Jacob Schiller is a PhD student in Political science with specializations in American Politics and Political Behavior. He is primarily interested in understanding the reasons for and effects of descriptive representation. More specifically, his dissertation focuses on how the proportionality of descriptive representation influences group decision-making. In other collaborative work, he has conducted experimental research on how gender stereotypes affect perceptions, how communication influences decision-making, and group membership influences the ABA rankings of judicial appointments. In addition to his research, Jacob has also served as a teaching assistant at Pitt for PS200, The American Political Process, and as a course instructor at Tufts University for an original course, TV’s West Wing and the Executive Branch.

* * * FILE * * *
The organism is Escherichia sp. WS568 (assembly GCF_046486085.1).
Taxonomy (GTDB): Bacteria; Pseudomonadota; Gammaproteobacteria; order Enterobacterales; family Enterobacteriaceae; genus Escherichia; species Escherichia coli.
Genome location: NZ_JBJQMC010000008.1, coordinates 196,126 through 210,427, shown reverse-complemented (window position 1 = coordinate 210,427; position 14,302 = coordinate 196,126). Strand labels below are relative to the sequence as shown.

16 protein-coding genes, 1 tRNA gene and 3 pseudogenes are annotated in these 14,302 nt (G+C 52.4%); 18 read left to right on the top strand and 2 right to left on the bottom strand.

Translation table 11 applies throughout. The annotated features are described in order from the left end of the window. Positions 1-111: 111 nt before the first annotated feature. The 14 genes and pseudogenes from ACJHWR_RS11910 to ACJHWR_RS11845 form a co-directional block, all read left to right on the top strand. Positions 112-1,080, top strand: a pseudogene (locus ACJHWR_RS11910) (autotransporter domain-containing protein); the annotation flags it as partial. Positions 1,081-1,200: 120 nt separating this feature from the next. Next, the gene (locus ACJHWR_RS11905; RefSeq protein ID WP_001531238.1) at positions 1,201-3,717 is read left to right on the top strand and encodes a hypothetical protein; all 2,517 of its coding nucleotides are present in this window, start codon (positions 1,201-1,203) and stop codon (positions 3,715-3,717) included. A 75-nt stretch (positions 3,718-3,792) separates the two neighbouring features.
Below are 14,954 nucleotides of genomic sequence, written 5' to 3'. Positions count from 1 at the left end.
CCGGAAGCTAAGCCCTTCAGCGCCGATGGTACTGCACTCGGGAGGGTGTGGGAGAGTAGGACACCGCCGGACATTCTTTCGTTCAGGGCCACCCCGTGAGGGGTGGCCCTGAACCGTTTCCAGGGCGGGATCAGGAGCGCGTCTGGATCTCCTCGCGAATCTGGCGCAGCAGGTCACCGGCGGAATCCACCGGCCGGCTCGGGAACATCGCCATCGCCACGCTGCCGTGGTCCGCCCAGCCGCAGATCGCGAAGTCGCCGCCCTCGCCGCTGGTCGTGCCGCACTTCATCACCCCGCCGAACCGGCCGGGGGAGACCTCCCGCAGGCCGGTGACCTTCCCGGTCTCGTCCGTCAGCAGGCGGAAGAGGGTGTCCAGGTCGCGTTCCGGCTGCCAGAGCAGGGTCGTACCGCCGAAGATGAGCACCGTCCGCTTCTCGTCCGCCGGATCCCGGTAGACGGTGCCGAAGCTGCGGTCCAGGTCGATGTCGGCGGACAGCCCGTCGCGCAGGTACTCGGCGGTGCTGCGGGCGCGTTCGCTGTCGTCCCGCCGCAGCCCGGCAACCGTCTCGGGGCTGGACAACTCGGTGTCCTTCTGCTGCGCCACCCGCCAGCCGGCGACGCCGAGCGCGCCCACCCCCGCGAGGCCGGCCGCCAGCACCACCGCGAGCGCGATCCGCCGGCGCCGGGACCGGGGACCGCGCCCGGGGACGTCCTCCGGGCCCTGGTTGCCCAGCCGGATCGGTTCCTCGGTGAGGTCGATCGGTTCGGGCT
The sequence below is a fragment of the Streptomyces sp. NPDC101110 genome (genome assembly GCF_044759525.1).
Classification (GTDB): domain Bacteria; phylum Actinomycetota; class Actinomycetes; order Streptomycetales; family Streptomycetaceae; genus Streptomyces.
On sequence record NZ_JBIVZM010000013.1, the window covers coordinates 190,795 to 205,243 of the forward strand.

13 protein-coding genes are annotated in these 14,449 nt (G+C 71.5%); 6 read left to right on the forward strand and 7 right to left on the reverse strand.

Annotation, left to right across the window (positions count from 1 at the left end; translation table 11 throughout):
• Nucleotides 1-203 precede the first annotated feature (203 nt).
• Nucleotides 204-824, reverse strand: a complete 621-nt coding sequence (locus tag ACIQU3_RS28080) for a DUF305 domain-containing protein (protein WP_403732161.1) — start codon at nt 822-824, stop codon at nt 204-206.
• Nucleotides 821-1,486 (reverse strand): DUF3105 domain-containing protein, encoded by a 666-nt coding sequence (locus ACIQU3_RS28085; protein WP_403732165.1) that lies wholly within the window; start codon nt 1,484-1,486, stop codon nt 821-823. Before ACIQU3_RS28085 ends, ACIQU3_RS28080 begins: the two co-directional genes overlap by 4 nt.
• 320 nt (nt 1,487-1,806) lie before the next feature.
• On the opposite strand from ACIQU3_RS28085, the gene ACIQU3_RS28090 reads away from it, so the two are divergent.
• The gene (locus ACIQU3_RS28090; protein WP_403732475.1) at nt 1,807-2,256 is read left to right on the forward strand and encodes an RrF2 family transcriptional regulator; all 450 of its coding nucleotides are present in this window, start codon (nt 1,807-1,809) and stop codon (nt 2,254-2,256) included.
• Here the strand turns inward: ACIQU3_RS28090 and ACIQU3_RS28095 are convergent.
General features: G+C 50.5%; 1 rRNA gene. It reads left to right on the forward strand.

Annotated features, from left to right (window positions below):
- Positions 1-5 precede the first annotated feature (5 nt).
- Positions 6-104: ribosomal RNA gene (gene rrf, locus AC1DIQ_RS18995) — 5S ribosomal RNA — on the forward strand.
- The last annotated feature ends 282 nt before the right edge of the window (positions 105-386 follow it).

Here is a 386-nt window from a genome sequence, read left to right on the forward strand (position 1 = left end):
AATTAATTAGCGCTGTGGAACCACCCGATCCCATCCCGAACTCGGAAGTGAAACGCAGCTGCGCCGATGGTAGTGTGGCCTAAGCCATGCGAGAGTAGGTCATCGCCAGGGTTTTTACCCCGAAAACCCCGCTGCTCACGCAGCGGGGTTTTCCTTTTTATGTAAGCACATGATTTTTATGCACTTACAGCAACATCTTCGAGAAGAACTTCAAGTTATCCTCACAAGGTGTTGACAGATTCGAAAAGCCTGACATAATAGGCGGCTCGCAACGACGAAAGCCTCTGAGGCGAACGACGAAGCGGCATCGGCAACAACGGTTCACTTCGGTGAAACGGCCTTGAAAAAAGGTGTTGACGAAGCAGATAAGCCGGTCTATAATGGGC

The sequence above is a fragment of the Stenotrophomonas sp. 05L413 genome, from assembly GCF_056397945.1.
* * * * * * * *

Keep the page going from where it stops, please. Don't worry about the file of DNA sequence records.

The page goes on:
Prior to joining Pitt’s graduate program, Jacob worked in a variety of political organization. Immediately after he graduated from Tufts University in 2012 with a degree in Political Science (and a minor in Religion), he joined the campaign of Barack Obama as a Field Organizer in Virginia. After the election, he moved to Washington, D.C., working on the Presidential Inaugural Committee and spending time in the office of Congressman Mike Doyle (PA-14) and the U.S. Chamber of Commerce.
Education & Training
- MA, Political Science, University of Pittsburgh, 2018
- BA, Political Science, Tufts University, 2012
Representation, descriptive representation, vote choice, decision-making, group decisions, gender stereotypes, gender, race, and religion.